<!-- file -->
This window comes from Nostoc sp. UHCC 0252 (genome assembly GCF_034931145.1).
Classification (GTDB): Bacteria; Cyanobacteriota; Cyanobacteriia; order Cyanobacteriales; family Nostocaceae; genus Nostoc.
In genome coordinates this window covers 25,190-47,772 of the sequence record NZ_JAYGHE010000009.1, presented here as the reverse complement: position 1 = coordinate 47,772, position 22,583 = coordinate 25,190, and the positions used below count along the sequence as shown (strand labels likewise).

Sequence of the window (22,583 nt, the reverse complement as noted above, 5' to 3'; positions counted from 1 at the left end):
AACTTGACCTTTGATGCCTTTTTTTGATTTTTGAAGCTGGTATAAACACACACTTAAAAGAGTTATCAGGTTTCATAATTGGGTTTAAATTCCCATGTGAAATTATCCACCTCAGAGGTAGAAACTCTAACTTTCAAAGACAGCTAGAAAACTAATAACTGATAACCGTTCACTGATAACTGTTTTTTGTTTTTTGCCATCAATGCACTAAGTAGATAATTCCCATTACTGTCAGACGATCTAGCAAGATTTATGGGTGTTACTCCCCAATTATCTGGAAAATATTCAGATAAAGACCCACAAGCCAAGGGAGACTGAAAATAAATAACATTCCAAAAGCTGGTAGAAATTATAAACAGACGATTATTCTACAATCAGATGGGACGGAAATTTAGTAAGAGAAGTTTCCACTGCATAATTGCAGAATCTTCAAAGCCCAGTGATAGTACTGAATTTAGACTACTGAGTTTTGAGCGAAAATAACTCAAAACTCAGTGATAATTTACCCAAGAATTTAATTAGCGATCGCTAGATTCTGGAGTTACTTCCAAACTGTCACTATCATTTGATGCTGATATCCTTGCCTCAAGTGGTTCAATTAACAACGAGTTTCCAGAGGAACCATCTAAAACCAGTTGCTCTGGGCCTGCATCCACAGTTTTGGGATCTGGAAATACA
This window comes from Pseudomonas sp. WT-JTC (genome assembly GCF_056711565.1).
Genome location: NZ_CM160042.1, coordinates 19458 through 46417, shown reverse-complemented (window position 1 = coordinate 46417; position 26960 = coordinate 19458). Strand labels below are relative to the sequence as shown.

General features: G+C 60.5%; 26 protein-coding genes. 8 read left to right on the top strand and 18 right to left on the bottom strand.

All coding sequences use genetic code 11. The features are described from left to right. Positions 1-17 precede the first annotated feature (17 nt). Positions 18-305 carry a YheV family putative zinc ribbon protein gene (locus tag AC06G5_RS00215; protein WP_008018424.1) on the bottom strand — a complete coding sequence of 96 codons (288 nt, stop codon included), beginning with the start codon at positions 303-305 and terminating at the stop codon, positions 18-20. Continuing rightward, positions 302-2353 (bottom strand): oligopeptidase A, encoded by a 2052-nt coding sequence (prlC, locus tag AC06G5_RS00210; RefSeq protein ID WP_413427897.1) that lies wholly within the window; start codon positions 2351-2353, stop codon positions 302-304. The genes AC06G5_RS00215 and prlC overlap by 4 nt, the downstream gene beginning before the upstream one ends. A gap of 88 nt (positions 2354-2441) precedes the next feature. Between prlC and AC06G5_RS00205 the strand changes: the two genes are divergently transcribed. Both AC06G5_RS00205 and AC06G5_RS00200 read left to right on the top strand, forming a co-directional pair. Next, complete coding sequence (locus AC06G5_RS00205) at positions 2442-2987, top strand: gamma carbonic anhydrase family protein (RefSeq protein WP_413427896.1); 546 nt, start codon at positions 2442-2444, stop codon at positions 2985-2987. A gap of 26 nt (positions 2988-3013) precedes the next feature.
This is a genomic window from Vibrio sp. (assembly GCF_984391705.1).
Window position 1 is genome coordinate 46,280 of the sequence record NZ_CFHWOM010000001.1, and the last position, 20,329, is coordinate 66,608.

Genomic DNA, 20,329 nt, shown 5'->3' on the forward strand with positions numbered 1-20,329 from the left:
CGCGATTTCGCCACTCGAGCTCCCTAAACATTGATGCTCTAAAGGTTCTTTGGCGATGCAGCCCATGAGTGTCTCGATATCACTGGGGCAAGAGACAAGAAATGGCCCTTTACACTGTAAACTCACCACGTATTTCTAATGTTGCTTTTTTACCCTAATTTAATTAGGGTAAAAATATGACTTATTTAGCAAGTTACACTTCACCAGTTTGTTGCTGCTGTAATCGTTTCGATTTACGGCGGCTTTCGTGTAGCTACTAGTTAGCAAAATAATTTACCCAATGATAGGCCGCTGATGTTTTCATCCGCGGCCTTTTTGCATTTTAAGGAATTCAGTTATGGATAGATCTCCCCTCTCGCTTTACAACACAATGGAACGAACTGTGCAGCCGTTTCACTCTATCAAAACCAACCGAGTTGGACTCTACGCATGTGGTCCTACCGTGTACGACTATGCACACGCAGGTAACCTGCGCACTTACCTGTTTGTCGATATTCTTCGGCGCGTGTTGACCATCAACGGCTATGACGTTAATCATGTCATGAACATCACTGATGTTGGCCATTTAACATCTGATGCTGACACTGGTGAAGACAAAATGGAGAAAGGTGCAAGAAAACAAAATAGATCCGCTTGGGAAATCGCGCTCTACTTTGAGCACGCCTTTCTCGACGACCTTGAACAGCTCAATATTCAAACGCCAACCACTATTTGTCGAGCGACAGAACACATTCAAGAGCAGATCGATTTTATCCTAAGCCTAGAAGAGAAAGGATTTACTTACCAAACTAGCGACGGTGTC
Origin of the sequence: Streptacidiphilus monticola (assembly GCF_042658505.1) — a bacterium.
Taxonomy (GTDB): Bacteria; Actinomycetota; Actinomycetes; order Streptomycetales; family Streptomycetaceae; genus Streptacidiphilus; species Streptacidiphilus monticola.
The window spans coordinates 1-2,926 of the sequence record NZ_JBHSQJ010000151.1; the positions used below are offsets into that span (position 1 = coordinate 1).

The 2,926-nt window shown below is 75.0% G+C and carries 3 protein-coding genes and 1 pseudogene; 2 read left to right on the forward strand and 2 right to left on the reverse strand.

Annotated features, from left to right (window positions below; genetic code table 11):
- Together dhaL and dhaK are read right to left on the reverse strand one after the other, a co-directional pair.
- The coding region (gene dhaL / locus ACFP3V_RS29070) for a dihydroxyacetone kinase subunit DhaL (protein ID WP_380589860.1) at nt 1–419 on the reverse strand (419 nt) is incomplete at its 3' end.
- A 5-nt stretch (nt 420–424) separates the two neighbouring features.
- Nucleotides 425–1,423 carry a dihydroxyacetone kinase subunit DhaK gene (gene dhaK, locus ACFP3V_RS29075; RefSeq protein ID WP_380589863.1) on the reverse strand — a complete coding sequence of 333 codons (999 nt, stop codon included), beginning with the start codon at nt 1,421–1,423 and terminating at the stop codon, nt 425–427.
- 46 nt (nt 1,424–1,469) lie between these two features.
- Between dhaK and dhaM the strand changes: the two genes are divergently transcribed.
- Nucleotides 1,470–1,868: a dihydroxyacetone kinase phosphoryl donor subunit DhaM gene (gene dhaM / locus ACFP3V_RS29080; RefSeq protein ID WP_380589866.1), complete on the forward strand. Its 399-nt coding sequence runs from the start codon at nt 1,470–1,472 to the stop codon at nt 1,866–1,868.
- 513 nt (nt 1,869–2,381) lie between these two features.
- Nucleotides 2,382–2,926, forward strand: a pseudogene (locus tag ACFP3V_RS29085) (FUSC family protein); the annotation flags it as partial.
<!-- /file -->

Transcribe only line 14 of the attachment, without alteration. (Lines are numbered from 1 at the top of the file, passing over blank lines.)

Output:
Origin of the sequence: Streptacidiphilus monticola (assembly GCF_042658505.1) — a bacterium.